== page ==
Page 7, 24th July 1981

24th July 1981
Page 7
Page 7, 24th July 1981 — "In quires and places where they sing..."

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"In quires and places where they sing..."

CATHEDRALS are, or should be, trendsetters. It should be possible for the clergy and laity of any Catholic diocese to look to their mother church for good musical tradition, and a stimulating liturgy.

In practice a number of England's Catholic cathedrals have not been able to do this. Many are simply parish churches with a bishop's throne. But good musical traditions are spreading, and the future could see more of our cathedrals competing for quality with those of our Anglican brethren.

In this article I looked at musical traditions in three of our Cathedrals: Westminster, Liverpool and Clifton. I am very conscious of others I could have chosen, so before a host of choirmasters and organists reach for their pens and complain 1 have cast a slur on their reputations by avoiding them, time and space necessarily restricted me, Not surprisingly, Westminster Cathedral has the most established musical tradition of any cathedral in this country. Its choir sings Mass and Divine Office daily.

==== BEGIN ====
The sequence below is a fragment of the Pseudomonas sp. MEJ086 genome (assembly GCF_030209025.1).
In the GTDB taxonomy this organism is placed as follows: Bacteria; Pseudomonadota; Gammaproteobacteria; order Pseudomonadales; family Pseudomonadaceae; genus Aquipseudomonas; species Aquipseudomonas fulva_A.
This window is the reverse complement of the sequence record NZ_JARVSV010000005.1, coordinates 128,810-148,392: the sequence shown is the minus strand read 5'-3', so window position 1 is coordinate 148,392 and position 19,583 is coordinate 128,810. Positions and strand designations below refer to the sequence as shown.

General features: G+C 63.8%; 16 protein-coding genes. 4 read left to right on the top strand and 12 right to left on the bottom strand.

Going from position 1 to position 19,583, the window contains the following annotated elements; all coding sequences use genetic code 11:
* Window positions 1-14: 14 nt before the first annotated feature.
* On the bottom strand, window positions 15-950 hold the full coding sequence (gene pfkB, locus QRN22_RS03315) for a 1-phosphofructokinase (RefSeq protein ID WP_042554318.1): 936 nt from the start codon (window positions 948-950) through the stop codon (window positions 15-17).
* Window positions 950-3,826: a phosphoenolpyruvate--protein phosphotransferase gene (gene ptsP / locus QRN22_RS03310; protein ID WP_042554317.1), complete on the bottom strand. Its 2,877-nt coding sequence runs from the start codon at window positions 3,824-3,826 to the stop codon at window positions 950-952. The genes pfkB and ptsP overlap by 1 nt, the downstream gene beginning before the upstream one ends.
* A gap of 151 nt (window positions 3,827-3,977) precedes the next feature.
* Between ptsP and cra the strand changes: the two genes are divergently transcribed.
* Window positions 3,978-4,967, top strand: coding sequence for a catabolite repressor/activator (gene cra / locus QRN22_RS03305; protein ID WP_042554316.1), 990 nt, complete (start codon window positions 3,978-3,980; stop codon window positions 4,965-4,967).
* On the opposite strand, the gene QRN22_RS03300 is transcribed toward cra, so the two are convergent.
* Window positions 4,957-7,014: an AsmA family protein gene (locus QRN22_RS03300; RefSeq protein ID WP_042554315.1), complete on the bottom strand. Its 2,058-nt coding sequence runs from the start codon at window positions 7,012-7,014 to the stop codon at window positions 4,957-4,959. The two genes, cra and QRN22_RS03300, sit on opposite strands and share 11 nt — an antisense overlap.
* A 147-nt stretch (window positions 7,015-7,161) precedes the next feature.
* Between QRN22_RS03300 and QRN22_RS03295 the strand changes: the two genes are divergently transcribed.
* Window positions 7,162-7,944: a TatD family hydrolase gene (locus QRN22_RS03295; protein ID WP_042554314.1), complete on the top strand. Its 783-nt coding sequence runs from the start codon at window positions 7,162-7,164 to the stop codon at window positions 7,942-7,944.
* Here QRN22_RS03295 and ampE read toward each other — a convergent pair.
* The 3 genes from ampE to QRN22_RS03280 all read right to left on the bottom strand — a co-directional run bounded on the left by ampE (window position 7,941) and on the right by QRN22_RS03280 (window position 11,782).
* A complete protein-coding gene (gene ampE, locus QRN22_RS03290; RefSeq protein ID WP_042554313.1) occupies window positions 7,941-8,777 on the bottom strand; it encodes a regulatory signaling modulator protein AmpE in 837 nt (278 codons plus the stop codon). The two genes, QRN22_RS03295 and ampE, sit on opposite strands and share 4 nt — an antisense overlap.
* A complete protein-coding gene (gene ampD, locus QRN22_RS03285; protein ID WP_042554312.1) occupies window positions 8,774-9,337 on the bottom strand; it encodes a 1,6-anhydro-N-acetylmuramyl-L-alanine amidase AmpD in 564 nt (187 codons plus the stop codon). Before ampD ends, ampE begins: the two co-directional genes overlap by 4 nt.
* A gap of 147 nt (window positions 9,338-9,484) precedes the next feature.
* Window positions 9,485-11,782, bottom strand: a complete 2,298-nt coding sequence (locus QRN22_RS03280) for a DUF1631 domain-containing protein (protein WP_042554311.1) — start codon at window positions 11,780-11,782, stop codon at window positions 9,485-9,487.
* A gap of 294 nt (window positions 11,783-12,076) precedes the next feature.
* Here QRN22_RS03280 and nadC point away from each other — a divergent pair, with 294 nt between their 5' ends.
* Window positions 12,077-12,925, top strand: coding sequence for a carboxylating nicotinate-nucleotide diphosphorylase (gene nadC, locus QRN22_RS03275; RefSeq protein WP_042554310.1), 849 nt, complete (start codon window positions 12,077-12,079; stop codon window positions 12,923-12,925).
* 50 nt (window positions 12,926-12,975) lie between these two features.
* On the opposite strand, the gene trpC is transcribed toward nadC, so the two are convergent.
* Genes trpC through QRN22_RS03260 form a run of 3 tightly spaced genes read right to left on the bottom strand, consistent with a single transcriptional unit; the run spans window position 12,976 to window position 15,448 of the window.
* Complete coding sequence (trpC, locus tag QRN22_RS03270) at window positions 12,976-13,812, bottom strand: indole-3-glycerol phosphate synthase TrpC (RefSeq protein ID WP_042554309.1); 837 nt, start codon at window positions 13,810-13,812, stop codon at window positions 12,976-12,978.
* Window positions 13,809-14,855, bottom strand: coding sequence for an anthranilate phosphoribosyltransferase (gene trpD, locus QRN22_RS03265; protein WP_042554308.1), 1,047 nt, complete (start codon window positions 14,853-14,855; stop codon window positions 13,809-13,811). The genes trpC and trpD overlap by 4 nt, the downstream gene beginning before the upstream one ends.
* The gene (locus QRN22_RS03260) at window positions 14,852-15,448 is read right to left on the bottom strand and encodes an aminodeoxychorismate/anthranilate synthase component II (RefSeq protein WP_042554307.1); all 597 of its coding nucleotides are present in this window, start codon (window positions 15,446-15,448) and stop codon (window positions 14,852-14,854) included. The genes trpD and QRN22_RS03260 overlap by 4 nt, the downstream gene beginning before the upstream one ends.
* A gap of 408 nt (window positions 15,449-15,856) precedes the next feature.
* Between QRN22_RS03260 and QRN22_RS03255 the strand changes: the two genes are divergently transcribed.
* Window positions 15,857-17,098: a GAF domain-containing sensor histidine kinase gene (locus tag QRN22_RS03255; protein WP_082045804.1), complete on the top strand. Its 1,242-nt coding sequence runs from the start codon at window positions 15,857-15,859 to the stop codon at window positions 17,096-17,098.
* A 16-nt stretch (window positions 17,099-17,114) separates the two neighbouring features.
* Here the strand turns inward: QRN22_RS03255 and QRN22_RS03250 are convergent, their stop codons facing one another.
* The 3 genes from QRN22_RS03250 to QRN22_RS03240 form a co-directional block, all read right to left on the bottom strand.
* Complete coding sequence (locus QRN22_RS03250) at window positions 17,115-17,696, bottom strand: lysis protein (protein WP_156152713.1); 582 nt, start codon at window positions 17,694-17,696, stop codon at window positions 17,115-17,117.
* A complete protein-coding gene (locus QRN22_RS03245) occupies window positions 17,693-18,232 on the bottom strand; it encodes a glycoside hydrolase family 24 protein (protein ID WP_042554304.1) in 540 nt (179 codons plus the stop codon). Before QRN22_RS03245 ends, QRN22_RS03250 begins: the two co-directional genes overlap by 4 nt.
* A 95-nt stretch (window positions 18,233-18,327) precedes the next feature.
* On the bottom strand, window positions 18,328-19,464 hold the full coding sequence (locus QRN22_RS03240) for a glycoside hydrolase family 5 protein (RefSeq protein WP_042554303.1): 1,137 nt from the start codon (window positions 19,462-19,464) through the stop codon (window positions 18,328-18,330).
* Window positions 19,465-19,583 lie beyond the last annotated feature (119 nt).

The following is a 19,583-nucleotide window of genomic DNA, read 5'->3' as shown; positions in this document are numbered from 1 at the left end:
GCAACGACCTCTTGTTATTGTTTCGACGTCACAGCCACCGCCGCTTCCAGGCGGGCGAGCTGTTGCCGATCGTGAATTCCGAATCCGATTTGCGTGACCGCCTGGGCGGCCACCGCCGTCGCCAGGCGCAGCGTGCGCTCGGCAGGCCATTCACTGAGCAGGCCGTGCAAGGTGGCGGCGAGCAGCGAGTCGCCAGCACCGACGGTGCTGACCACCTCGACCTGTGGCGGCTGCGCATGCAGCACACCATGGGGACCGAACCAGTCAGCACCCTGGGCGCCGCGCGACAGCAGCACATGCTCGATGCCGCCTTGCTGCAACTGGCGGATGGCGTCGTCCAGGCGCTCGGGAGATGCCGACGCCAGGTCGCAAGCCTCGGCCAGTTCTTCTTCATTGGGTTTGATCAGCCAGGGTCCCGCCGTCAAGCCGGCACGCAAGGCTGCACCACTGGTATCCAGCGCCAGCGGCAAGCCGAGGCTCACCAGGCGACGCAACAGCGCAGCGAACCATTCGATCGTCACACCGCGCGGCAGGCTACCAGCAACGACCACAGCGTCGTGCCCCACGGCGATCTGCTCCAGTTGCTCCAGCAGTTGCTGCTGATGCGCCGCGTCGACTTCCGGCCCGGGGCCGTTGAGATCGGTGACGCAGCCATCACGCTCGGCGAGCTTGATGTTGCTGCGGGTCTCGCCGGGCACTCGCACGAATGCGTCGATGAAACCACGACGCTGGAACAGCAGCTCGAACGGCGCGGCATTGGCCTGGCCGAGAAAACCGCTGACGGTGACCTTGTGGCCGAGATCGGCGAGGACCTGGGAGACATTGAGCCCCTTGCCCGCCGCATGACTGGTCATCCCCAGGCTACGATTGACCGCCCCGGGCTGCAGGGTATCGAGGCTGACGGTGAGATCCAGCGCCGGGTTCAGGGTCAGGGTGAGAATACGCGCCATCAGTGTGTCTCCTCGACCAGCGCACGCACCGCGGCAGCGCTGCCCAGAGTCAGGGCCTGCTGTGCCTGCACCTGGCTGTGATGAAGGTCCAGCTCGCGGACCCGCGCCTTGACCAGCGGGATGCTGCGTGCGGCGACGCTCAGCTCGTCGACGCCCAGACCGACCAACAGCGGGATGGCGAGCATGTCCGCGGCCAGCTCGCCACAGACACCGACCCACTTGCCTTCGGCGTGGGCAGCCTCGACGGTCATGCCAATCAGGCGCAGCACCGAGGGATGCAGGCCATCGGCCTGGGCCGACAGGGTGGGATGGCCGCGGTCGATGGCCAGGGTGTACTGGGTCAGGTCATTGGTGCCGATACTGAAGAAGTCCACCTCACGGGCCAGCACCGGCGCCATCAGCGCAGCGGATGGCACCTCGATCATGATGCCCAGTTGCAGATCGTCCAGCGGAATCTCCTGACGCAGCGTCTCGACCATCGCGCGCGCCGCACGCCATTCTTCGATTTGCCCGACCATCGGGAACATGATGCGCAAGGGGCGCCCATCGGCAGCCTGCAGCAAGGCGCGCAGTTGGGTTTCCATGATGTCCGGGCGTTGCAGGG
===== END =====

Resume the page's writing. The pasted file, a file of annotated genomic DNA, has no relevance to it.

It represents, in fact. the nearest equivalent to an Anglican cathedral the Catholic church in England can offer.

But things have changed since the days before Vatican II, when Westminster Cathedral and Westminster Abbey kept away from each other's traditions.

Stephen Cleobury, who became Master of Music at the Cathedral in January 1979 is an Anglican, and his previous position was suborganist at Westminster Abbey.